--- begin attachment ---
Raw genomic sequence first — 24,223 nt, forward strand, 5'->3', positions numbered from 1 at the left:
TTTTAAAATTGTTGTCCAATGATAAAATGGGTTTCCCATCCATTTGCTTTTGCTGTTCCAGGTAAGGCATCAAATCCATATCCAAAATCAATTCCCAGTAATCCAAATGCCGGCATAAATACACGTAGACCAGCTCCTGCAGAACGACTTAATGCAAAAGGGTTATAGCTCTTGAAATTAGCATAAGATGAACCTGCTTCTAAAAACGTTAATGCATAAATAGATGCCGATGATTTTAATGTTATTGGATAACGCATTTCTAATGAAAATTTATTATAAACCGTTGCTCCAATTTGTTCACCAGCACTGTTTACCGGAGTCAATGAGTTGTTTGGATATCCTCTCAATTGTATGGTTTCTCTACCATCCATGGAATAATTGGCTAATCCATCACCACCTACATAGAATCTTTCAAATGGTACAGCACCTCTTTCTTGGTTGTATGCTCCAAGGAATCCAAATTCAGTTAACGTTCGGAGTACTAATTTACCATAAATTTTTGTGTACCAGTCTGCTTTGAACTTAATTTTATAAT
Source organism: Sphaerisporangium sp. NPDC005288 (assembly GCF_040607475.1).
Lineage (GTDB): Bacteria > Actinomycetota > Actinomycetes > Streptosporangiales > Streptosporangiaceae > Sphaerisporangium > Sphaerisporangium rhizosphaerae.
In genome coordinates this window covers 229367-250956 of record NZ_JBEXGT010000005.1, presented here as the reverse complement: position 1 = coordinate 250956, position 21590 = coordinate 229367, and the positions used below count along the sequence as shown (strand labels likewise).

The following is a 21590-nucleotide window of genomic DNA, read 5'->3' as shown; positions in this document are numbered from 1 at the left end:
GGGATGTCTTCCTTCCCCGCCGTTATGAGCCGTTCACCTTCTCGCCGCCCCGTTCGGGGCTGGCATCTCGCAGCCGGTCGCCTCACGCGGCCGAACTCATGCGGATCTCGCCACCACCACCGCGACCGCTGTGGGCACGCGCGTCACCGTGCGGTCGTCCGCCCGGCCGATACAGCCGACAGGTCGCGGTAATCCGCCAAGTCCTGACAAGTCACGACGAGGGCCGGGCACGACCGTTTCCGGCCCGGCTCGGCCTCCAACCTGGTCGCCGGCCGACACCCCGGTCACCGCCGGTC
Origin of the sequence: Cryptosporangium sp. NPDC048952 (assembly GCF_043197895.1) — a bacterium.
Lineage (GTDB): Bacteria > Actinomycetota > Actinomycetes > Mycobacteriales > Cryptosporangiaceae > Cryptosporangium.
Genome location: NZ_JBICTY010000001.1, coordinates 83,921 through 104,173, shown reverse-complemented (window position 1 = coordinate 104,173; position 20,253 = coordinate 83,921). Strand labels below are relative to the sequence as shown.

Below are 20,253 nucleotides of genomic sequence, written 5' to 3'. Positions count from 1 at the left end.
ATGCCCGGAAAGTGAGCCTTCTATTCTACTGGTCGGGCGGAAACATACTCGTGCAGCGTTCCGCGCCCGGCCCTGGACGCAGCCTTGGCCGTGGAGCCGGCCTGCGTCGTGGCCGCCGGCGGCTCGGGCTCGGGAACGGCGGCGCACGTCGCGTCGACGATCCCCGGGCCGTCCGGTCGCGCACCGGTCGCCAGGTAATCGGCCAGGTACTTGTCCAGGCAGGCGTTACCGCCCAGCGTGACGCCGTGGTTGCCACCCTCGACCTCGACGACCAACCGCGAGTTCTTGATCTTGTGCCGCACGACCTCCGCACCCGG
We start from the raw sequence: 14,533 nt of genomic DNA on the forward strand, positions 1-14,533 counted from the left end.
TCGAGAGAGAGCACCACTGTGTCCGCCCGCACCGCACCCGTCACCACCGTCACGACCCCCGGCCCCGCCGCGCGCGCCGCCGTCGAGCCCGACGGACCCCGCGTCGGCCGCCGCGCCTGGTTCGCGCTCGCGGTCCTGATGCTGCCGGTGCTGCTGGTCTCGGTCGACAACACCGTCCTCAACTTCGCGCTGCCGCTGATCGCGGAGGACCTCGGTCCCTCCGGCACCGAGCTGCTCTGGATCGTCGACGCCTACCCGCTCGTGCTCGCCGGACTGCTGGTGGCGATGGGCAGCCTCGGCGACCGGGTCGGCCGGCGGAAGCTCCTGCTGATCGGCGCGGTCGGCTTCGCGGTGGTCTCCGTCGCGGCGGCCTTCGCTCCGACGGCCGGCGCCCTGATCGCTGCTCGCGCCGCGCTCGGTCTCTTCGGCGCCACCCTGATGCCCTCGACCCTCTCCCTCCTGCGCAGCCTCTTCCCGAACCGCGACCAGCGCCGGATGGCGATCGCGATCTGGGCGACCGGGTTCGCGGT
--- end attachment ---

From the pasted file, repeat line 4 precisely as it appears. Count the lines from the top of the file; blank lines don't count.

Lineage (GTDB): Bacteria > Actinomycetota > Actinomycetes > Streptosporangiales > Streptosporangiaceae > Sphaerisporangium > Sphaerisporangium rhizosphaerae.